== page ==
Book Review: Legendborn by Tracy Deonn


Legendborn by Tracy Deonn

Published by Margaret K. McElderry Books on September 15, 2020

Genres: Fantasy, Retelling

Teen Fiction

After her mother dies in an accident, sixteen-year-old Bree Matthews wants nothing to do with her family memories or childhood home. A residential program for bright high schoolers at UNC–Chapel Hill seems like the perfect escape—until Bree witnesses a magical attack her very first night on campus.

A flying demon feeding on human energies.

A secret society of so called “Legendborn” students that hunt the creatures down.

And a mysterious teenage mage who calls himself a “Merlin” and who attempts—and fails—to wipe Bree’s memory of everything she saw.

The mage’s failure unlocks Bree’s own unique magic and a buried memory with a hidden connection: the night her mother died, another Merlin was at the hospital. Now that Bree knows there’s more to her mother’s death than what’s on the police report, she’ll do whatever it takes to find out the truth, even if that means infiltrating the Legendborn as one of their initiates.

She recruits Nick, a self-exiled Legendborn with his own grudge against the group, and their reluctant partnership pulls them deeper into the society’s secrets—and closer to each other. But when the Legendborn reveal themselves as the descendants of King Arthur’s knights and explain that a magical war is coming, Bree has to decide how far she’ll go for the truth and whether she should use her magic to take the society down—or join the fight.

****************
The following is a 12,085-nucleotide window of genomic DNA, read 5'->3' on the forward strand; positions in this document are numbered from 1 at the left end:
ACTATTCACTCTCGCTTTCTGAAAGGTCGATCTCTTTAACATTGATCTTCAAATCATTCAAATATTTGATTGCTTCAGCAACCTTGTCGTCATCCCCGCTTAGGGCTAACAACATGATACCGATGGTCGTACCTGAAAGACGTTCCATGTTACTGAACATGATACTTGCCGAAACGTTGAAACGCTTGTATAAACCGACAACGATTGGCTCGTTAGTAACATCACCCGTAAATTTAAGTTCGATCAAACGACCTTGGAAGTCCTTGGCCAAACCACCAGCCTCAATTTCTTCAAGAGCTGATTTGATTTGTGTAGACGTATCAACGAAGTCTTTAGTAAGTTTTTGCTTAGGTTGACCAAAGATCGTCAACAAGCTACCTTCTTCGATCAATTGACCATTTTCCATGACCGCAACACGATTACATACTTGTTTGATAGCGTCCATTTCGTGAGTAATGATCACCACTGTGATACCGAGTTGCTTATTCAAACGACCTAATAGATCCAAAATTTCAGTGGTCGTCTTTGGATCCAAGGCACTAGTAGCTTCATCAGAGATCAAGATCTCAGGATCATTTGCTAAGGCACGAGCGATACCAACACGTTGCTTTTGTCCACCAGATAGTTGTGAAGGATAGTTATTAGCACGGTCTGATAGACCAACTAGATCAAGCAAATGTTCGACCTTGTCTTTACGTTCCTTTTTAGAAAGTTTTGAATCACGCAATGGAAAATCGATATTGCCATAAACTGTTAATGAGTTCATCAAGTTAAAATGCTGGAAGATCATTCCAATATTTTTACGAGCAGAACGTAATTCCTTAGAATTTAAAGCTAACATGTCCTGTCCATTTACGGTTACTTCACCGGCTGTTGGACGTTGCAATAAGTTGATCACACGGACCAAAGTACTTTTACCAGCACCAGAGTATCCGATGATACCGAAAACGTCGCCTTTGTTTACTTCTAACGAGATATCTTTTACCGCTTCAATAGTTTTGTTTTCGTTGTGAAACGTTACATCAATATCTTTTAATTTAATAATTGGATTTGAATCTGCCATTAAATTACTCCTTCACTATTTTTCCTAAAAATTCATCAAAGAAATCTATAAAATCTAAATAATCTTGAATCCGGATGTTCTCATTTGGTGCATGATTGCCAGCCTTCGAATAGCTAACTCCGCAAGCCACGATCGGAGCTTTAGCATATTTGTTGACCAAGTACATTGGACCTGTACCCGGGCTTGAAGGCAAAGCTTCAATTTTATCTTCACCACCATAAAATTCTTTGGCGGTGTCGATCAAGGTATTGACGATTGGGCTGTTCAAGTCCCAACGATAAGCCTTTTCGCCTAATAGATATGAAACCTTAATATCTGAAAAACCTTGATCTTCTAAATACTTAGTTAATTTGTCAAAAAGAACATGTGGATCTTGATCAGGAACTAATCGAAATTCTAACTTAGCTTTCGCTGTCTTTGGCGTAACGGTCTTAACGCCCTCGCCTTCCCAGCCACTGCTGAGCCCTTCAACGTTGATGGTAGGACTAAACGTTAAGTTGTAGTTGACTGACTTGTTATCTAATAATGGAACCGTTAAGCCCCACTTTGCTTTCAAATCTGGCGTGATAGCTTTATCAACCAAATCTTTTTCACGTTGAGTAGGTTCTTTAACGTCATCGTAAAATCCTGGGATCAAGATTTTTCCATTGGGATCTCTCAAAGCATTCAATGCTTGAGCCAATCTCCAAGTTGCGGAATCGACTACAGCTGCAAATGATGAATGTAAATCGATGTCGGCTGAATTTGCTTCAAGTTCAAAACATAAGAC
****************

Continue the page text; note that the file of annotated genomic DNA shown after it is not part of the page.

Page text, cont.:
An exceptional modern day fantasy from debut author Tracy Deonn, Legendborn brings knights into the secret society fold of Chapel Hill. There’s plenty of action, adventure, and magic within these pages as Bree discovers the world of Legendborns hidden in plain sight. The author delves deeper though, seamlessly weaving complicated topics like mental health and history into the plot. Making the story even more memorable is a host of dynamic characters that quickly find their way into the reader’s heart and mind.

Bree has a fiery personality, wanting to pursue the truth of her mom’s death. Nick’s the golden boy who can do no wrong even after leaving the Order and Sel is angry and full of power. All three have suffered trauma and hold their true emotions close to the chest. It was interesting to see how they interacted individually and with each other. Plus the secondary characters were top notch and I found myself wanting to know more about them.